Cerebellum:

Data space

Relations

Summary

Definition

Part of the metencephalon that lies in the posterior cranial fossa behind the brain stem. It is concerned with the coordination of movement[MESH]. A large dorsally projecting part of the brain concerned especially with the coordination of muscles and the maintenance of bodily equilibrium, situated between the brain stem and the back of the cerebrum , and formed in humans of two lateral lobes and a median lobe[BTO]. Brain structure derived from the anterior hindbrain, and perhaps including posterior midbrain. The cerebellum plays a role in somatic motor function, the control of muscle tone, and balance[ZFA].

from Scholarpedia - Cerebellum The cerebellum derives its name as a diminutive of the word "cerebrum". This is particularly explicit in German, where the cerebellum is called Kleinhirn ("small brain"). This structure, present in all vertebrates, occupies a position immediately behind the tectal plate and straddles the midline as a bridge over the fourth ventricle. In addition, it is the only region of the nervous system to span the midline without interruption. Technically, the output of the cerebellum is exclusively inhibitory through the Purkinje neurons onto the cerebellar nuclei, but the cerebellar nucleus exerts both excitatory and inhibitory influences, on the thalamus and on the Inferior Olive, respectively (Ruigrok and Voogd, 1995).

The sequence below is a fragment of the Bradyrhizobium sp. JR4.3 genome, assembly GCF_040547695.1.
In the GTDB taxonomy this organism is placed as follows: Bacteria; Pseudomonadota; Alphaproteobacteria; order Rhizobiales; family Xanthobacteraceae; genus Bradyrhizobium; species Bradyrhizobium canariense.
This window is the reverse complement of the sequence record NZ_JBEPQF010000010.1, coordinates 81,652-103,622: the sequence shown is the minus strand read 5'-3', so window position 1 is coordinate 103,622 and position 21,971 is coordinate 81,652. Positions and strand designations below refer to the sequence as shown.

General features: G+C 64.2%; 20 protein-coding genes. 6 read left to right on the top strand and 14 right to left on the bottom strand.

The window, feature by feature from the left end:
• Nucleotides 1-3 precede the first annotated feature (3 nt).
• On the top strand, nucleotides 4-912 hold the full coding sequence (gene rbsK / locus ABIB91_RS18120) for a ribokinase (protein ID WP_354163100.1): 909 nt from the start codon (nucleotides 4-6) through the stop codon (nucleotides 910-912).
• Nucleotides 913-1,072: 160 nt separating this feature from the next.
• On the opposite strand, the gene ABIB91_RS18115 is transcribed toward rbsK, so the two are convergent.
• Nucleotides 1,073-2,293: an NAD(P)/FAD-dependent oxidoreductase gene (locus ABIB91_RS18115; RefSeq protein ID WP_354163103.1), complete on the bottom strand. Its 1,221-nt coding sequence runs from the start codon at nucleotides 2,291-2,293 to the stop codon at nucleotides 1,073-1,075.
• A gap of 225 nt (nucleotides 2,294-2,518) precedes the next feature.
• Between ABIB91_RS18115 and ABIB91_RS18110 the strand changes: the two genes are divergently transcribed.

The cerebellum has undergone enormous elaboration throughout phylogeny, in fact, more so than any other region of the central nervous system (CNS), but has maintained its initial neuronal structure, almost invariant. Thus, its size but not its wiring has changed with CNS evolution. As an example, the cerebellar cortex in a frog has an area approximately 12 mm2 that is, 4 mm wide (in the mediolateral direction) and 3 mm long (in the rostrocaudal direction). In humans, the cerebellar cortex is a single continuous sheet with an area of 500 cm2 (1,000 mm long and 50 mm wide) . This is 4 x 10^3 times more extensive than that of a frog (Braitenberg & Atwood, 1958). The increase in cortical extent has resulted in folding into very deep folia (Figure 2), allowing this enormous surface to be packed into a volume of 6 cm x 5 cm x 10 cm. Because the cerebellar cortex extends mainly rostro-caudally, most of the foldings occur in that direction.

Relations

  • regional part of brain
    • cerebellum
  • cerebellar cortex
    • cerebellum
      • hindbrain
  • (MBA 2011 v2) Cerebellum
    • cerebellum

Data space

Lexicon
Concept URI
UBERON:0002037
Label(s)
cerebellum
Synonyms
epencephalon-1, parencephalon, infratentorial region, corpus cerebelli